Data Downtime

Data is critical for the decisions and operations of a data-driven business. However, short periods of inaccessibility or unreliability may result in poor analytical outcomes and customer complaints. Data engineers spend about 80% of their time updating, maintaining, and guaranteeing data integrity in the pipeline. Much of the data downtime stems from migration issues or schema modifications. Thus, data downtime must be continuously monitored and reduced via automation.

Overabundant Data

Alternately known as “too much of a good thing,” there is a risk of getting lost in the abundance of data when looking for information relevant to your analytical efforts. Data analysts, data scientists and business users devote much of their work to finding and organizing appropriate data. Other data quality problems escalate when data volume increases, especially when working with streaming data and large files or databases.

Dealing with Big Data

Big data describes massive data sets with more intricate and diversified structures, resulting in increased challenges in storing, analyzing and extracting methods. Big data’s data sets are so large that more than conventional data processing tools are required. The amount of data generated by the Internet, healthcare applications, social media sites, the Internet of Things, technological advancements and increasingly larger organizations is rapidly growing.

Duplicate Data

Local databases, streaming data and cloud data lakes are just a couple of the data sources that modern enterprises deal with. Such sources are likely to duplicate and overlap with each other often. For example, duplicate contact information can adversely affect the customer’s experience. Additionally, the chance of biased analytical outcomes increases when duplicate data is involved. It can also result in ruining machine learning models with biased training data.

Inaccurate Data

Data accuracy is vital for highly regulated businesses such as healthcare. Inaccurate information doesn’t give organizations an accurate picture of the situation and thus can’t be used to plan the ideal course of action. Personalized customer experiences and marketing strategies underperform if the data is inaccurate. Causes of data inaccuracies include data degradation, human error and data drift. Global data decay happens at a rate of about 3% per month. Data integrity can also be compromised while transferred between different systems, and data quality may deteriorate over time.

Hidden Data

Most businesses only utilize a fraction of their data, with the rest often lost in data silos or exiled to data graveyards. Hidden data reduces the chances of developing exciting new products, improves service and streamlines organizational procedures.

Finding the Relevant Data

Finding relevant data isn’t always easy. There are several circumstances that we need to account for while trying to find relevant data, including:

  • Relevant domain
  • Relevant demographics
  • Relevant time

Irrelevant data in any factor renders it obsolete and unsuitable for analysis. This may lead to incomplete research or analysis, multiple repetitive attempts or the halt of the study.

Low Response and Poor Design

Finally, poor design and low response rates occur during the data collection process, especially in health surveys that use questionnaires. These factors may lead to insufficient or inadequate data supplies for the study. Creating an incentivized program could mitigate these issues and generate more responses.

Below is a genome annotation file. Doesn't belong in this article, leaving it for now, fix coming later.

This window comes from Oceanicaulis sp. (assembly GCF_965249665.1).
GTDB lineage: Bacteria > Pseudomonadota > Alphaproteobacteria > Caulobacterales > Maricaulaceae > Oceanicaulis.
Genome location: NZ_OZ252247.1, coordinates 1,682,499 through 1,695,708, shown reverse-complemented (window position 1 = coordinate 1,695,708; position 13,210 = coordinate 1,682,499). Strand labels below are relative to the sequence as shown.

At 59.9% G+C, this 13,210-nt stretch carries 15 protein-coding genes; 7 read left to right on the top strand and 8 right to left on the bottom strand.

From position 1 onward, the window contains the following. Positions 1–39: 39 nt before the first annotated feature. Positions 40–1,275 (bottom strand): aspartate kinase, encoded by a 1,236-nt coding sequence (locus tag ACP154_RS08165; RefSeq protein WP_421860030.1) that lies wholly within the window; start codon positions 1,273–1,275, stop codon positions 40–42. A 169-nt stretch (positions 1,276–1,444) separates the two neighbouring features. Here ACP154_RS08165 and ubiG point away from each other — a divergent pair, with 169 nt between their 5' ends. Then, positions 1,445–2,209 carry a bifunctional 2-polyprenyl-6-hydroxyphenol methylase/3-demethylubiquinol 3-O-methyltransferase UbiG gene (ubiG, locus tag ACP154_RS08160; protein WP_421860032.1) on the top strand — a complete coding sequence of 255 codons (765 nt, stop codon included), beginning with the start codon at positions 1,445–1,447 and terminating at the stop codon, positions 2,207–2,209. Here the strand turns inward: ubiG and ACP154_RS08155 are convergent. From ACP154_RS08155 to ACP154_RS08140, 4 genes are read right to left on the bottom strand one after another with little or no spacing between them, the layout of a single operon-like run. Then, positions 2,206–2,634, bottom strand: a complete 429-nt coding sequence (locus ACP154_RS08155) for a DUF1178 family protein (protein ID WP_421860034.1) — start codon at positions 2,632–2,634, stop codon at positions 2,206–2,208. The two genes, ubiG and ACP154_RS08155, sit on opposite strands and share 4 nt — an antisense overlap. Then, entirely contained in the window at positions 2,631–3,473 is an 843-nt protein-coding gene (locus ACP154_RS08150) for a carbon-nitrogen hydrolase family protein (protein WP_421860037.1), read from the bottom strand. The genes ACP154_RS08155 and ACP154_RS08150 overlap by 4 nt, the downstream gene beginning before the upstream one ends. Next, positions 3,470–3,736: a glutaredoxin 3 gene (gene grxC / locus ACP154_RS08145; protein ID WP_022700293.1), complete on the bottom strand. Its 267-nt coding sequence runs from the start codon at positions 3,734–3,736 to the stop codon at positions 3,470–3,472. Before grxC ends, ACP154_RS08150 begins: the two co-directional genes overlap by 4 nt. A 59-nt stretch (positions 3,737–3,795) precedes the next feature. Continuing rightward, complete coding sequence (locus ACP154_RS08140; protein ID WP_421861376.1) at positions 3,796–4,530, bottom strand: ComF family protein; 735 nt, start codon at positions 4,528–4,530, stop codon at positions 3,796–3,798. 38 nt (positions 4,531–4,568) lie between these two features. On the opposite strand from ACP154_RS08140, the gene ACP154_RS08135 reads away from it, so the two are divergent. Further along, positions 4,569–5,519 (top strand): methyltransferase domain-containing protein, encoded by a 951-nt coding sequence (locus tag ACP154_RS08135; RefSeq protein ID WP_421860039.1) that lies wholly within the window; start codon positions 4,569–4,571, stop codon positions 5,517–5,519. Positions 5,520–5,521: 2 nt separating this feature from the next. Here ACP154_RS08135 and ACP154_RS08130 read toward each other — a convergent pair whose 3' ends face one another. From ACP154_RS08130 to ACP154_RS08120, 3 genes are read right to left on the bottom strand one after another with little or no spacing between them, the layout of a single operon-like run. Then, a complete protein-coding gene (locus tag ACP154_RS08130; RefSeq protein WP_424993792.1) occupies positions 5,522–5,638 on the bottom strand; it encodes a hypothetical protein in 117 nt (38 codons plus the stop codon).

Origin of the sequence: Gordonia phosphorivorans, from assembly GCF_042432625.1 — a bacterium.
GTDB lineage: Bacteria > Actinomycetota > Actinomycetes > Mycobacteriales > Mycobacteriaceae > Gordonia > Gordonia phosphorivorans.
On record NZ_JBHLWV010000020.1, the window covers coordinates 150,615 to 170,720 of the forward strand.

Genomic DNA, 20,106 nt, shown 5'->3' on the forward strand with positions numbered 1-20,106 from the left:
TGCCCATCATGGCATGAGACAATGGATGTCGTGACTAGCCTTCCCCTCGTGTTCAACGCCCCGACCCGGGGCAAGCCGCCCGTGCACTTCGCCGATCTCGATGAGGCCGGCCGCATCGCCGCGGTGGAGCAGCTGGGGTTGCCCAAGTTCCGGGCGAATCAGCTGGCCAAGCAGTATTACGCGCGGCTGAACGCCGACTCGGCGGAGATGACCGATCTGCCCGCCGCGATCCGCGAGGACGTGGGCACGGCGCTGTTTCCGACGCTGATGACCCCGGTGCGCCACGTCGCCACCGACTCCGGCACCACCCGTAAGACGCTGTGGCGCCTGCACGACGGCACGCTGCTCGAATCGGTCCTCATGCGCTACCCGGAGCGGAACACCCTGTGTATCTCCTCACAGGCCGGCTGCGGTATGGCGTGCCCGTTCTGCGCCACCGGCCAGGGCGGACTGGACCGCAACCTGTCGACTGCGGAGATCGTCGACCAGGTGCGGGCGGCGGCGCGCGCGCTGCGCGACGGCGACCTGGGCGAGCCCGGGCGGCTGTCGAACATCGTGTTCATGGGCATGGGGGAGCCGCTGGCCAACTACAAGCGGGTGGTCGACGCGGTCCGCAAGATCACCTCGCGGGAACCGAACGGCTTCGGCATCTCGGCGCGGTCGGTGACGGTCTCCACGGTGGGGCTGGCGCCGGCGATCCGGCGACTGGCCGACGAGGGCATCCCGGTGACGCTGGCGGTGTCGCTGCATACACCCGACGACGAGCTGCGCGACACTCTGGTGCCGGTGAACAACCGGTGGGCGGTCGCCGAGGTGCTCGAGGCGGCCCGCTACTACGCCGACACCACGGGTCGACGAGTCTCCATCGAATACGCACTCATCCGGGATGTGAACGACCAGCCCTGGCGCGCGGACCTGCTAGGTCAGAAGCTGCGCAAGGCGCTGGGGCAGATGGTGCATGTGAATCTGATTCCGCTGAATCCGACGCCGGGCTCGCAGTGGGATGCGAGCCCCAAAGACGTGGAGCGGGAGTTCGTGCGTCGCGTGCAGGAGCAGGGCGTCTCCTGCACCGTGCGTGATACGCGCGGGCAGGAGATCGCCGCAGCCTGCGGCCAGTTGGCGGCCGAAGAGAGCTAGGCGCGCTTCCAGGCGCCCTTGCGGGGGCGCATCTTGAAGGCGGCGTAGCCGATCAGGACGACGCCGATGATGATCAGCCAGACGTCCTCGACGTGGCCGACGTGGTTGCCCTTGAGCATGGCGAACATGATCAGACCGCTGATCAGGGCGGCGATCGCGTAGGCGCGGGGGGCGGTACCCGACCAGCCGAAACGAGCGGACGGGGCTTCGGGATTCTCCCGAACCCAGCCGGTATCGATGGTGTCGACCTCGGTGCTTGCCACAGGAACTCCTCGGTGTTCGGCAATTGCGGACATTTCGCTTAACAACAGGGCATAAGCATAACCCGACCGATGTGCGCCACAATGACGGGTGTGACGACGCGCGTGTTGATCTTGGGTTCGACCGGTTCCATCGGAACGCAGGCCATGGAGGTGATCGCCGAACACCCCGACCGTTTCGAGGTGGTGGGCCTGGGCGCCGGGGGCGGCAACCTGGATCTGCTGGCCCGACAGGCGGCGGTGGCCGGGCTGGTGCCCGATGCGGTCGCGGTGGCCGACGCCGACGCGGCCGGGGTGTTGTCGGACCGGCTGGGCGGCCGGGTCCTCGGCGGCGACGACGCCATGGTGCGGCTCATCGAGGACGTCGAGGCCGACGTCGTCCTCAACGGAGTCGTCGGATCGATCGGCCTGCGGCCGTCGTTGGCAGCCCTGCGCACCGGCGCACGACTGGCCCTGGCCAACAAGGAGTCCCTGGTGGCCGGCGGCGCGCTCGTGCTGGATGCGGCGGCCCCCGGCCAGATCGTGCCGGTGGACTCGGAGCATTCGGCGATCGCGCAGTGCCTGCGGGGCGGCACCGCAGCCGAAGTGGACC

So, how do we handle this formidable list of challenges? By instituting best practices, of course!

Key Considerations and Best Practices

Here are some of data collection’s best practices that can lead to better results:

Carefully Consider What Data to Collect

It’s too easy to get data about anything and everything, but it’s critical only to collect the required information. Consider these three questions:

  • What specific details do you need?
  • What details are available?
  • What details will be most useful?

Plan How to Collect Each Data Point

There is a lack of freely accessible data. Consider how much time and effort gathering each piece of information requires as you decide what data to acquire.

Consider the Price of Each Extra Data Point

Once you decide what data to gather, factor in the expense. Surveyors and respondents incur additional costs for every extra data point or survey question.

Consider Available Data Collection Options from Mobile Devices

Mobile-based data collecting can be split into three distinct categories:

  • Field surveyors. Thanks to smartphone apps, these surveyors directly enter data into interactive questionnaires while speaking to each respondent.
  • IVRS (interactive voice response technology). This method calls potential respondents and asks them pre-recorded questions.
  • SMS. This method sends a text message containing questions to the customer, who can then respond by text on their smartphone.

And while we’re talking about mobile devices…

  • Data collection via mobile devices is a big thing. Modern technology is increasingly relying on mobile devices. Collecting data from mobile devices is an easy, cost-effective tactic.
  • Don’t forget identifiers. Identifiers, or details that describe the source and context of a survey response, are just as important as the program or subject information being researched. Adding more identifiers lets you pinpoint the program’s successes and failures with greater accuracy.

Do You Want to Become a Data Scientist?

If you want to become a data scientist or just collect those skills, check out this 44-week data science bootcamp. You will learn the essential data science, machine learning, and analytical skills needed for a solid career in the field. shows that data scientists in the United States make an average yearly salary of $129,127. So, check out the bootcamp and enhance your critical data science skills!


Q: What do you mean by data collection?
A: It is the act of collecting and evaluating information or data from many sources to answer questions, find answers to research problems, evaluate outcomes, and forecast probabilities and trends.

Q: What are the five methods of collecting data?
A: The five data collection methods are:

  • Direct observation
  • Documents and records
  • Focus groups
  • Interviews
  • Surveys, quizzes, and questionnaires

Q: What are the benefits of data collection?
A: The benefits include:

  • Knowledge sharing and collaboration
  • Policy development
  • Evidence-based decision making
  • Problem identification and solutions
  • Validation and evaluation
  • Personalization and targeting
  • Identifying trends and predictions
  • Support for research and development
  • Quality improvement